James Frey, in his book, How to Write a Damn Good Novel II, takes the concept of the fictive dream a step further than a singular focus on concrete detail. “As a fiction writer, you’re expected to transport a reader. Readers are said to be transported when…they feel that they are actually living in the story world and the real world around them evaporates” (6). In this transported state, the reader’s subconscious—the area where sensory input is processed and decoded—has been engaged and is the primary source of response. Tapping into the reader’s subconscious requires more than carefully selected details; it requires a delicate linking of details to story components such as action and characterization. Frey describes three sequential steps that enable the writer to reach the subconscious of readers and thus fully transport them into the fictional dream.
Sympathy: “Sympathy is the doorway through which the reader gains emotional access to a story” (8). The first step in connecting the reader emotionally to a character is to place the character in a situation which will evoke an emotion so intense—loneliness, repression, danger, embarrassment—that the reader will feel sympathy for the character.
Identification: “Identification occurs when the reader is not only in sympathy with the character’s plight, but also supports his or her goals and aspirations and has a strong desire that the character will achieve them” (10). In this second step the writer makes clear what the character does or does not want to happen. By clarifying the character's goal, the writer keeps the reader engaged.
Empathy: A writer should “[u]se sensuous and emotion-provoking details that suggest to the reader what it is like to be [the character]” (13). Empathy is a stronger emotion than sympathy, and it is through empathy that the reader will feel what the character is feeling.
Details are critical to the creation of the fictive dream. To achieve complete immersion, the writer must focus on the goal of the detail, to engage the reader emotionally or intellectually, and determine use accordingly. The writer selects the details and thus creates the reader’s emotional and intellectual experience. Burroway says that a detail is “[s]ignificant if it...conveys an idea or a judgment or both” (76). This is not to say that writers should use details to insert their own judgments. They should offer details in such a way as to allow the reader the opportunity to infer a judgment. Burroway clarifies for writers how to interweave intellect and emotion effectively:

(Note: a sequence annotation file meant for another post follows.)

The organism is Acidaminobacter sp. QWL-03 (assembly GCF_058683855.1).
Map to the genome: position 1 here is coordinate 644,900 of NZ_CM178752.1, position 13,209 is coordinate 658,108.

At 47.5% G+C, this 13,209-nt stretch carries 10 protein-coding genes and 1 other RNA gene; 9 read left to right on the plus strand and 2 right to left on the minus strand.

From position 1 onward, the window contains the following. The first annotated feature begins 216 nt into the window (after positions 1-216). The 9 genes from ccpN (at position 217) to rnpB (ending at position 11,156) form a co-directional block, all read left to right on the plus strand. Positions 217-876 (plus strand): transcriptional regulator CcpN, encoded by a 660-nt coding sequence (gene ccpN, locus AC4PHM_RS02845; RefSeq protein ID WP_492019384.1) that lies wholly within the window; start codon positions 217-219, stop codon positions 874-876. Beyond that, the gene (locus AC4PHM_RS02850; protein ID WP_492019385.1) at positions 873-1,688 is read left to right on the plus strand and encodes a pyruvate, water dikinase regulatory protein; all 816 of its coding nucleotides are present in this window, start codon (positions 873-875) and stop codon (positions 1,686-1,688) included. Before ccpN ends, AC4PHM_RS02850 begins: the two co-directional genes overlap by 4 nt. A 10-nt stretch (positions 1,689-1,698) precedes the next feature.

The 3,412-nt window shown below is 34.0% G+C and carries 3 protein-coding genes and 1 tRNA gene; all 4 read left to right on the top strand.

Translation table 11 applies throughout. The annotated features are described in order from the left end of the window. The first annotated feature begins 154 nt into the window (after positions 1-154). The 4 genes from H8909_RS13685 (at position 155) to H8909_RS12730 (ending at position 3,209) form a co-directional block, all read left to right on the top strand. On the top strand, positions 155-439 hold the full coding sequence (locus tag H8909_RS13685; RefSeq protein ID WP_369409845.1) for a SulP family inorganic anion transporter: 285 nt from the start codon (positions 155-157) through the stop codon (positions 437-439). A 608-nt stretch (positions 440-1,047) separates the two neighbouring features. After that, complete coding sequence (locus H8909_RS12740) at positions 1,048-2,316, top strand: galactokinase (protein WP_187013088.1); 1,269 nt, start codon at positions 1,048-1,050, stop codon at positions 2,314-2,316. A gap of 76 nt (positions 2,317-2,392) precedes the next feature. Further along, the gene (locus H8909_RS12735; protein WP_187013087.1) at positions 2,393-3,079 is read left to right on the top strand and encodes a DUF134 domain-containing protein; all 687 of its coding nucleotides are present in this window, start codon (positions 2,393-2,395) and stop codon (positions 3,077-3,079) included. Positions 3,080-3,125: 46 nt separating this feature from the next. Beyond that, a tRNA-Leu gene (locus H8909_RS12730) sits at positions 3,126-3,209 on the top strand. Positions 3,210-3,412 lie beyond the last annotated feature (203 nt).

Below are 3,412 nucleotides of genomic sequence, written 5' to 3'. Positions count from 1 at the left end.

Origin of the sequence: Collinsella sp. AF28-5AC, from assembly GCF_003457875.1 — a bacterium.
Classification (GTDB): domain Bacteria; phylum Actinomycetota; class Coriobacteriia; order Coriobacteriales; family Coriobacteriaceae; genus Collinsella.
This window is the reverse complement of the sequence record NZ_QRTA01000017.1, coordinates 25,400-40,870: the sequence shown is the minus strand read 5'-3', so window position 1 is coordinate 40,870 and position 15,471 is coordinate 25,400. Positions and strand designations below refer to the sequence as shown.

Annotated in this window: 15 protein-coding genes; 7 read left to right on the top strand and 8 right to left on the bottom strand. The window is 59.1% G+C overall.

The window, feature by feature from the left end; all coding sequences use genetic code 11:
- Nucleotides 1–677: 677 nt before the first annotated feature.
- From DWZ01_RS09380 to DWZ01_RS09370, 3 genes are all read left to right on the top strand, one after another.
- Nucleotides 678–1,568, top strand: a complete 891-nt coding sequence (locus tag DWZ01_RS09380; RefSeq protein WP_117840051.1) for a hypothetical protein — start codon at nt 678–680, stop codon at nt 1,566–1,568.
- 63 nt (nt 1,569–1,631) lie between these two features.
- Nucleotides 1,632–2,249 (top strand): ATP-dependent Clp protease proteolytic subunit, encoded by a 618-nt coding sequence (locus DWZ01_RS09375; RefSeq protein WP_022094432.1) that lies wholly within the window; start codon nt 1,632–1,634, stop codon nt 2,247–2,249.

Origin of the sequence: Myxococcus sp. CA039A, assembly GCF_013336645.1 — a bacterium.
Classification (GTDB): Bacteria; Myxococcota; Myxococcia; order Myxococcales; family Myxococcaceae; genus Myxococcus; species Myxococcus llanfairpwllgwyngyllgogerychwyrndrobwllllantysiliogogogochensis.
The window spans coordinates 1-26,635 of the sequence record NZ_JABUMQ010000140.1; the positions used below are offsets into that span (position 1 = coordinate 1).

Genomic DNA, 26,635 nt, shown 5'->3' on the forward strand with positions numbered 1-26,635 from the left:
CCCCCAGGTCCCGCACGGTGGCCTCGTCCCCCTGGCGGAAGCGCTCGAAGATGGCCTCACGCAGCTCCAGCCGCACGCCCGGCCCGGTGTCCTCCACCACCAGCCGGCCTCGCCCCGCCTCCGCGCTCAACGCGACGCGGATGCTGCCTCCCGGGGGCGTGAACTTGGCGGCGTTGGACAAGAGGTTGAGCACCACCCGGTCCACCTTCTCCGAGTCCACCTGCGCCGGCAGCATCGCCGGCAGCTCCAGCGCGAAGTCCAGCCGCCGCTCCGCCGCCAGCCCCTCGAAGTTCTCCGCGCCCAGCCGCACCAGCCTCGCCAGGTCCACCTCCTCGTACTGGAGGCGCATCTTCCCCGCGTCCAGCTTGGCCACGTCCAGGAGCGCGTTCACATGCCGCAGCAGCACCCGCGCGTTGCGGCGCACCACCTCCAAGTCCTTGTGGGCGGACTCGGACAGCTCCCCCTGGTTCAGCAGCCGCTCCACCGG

Much of what [the writer] mean[s] will be an abstraction or a judgment—love requires trust, children can be cruel. But if you write in abstractions or judgments, you are writing an essay, whereas if you let [the reader] use [their] senses and form interpretations, [they] will be involved as participants in a real way (76).
Burroway clarifies, “A detail is ‘definite’ and ‘concrete’ when it appeals to the senses. It should be seen, heard, smelled, tasted, or touched” (75). Consequently, if the writer wants the reader to be engaged both intellectually and emotionally, sensory details are essential. Sensory detail is particularly effective because it taps into the non-logical part of the brain. Therefore, if a writer aims to reach the reader emotionally, it is essential to provide sufficient sensory detail. The emotion will be engaged first, and then, through the establishment of the fictive dream, the reader will become engaged intellectually via the sensation that they have been transported into the fictive world and must now decode the story information and events. If a writer seeks to touch primarily the intellect, a different approach is used. In either instance it is important to note that the writer is in control of the reader’s experience.